Roussève attributed the genesis of "Saudade" to his father's funeral in 2004. "My father's family is from Louisiana, and while there was enormous grief, people were also joyous that my father had crossed over," he said. "To feel joy and real-world agony at the same time was something I learned growing up as a Southerner, and I decided to do an investigation of 'bittersweet.' "
After he had begun work on his new idea, he said, he happened to attend a fado concert and "fell in love" with the Portuguese folk music so often likened to the blues. "This music is quintessentially bittersweet and so akin to the emotional subtext of my work."
Unlike with most of his previous work, however, he decided to experiment with movement before trying to write an accompanying text. Fascinated by the "intersection of Western and global cultures" that he had encountered in Los Angeles, he started collaborating with a group of choreographers, most of them former UCLA graduate students with specialties in ethnic dance traditions from Asia and Africa, giving them movement-generating tasks and directing them in explorations of "bittersweet."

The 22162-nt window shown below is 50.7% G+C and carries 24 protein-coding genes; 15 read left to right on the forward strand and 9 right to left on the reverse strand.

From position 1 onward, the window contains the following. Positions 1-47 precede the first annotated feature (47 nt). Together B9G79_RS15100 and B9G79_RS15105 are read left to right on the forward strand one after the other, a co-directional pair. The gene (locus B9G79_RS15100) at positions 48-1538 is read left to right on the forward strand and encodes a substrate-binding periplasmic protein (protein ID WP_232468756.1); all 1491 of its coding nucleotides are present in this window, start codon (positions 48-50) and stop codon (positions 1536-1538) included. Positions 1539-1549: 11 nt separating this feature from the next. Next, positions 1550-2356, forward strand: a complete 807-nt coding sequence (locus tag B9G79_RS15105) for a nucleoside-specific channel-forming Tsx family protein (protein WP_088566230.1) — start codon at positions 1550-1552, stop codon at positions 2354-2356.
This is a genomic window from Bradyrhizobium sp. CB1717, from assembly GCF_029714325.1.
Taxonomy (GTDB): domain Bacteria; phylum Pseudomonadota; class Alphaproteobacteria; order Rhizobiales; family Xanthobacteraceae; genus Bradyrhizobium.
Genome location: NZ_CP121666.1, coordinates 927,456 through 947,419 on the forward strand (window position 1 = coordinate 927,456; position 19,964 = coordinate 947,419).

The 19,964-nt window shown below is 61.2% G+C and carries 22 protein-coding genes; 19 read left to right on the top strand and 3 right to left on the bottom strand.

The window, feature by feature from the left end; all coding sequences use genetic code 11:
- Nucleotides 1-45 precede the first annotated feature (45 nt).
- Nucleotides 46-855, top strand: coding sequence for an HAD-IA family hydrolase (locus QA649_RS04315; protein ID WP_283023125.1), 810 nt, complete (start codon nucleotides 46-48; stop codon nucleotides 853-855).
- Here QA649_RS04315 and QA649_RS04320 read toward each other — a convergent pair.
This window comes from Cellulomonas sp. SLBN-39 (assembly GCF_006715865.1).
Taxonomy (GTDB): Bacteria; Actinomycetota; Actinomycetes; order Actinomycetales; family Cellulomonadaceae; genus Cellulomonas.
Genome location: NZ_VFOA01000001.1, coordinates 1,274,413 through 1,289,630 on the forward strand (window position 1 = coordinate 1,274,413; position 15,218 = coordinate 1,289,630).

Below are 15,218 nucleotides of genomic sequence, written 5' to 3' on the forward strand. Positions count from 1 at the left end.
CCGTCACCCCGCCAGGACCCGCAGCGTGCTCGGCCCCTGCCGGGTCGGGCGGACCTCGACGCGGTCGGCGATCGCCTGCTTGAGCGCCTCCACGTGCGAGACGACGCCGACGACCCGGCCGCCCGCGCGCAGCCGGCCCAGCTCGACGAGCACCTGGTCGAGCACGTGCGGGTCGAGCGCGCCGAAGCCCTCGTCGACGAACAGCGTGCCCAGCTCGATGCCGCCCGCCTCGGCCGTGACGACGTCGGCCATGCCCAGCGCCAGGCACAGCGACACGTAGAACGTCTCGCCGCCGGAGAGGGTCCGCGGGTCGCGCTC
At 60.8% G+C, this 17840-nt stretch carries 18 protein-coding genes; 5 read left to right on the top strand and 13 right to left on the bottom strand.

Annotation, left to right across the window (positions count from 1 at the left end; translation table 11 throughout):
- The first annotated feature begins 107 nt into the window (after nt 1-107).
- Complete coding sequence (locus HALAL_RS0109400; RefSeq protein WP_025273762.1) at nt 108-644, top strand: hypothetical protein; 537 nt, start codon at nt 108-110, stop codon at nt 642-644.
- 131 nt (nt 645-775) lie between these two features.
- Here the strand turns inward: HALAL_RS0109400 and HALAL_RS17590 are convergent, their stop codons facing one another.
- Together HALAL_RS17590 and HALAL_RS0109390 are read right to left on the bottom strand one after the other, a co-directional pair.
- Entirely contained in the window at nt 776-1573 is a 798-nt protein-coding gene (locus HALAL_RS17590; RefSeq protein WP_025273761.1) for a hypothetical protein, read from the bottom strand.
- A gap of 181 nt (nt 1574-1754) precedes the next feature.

"I wanted to use world dance in my piece but didn't want to do some postmodern take on it," he said. "So we'd get in the studio and people would use their own vocabulary on their own bodies."
Olivier Tarpaga, one of "Saudade's" cast members and a native of Burkina Faso in West Africa, found this process at once "freeing and challenging. David is a great leader. . . . You'll laugh, but he reminds me of President Obama because he's always calm. Some people are great artists but they're crazy. David happens to be a great artist but the opposite of a drama person in life."
To create the text, Roussève decamped for Lake Como in Italy, where he composed six monologues about the African American experience, spanning the period from before the Civil War to Hurricane Katrina. Determined to eschew autobiography, he instead created characters to channel his own experiences. Sally the slave, for example, who learns how to read and write even though "it cost the skin off her sister's back," draws on his memories of being one of only a dozen black students in a high school class of 717.
'Connect the dots'
In "Saudade," Roussève recites these monologues over the course of 90 minutes as he walks a diagonal line across the stage, cutting a swath through the hybridized dances, comic antics and mini-dramas enacted by the seven other performers. All this "can be a challenge for the audience," he conceded. "It might look like a chaotic mix of blah-blah-blah, but if you can see the subtext and through lines, then you can connect the dots."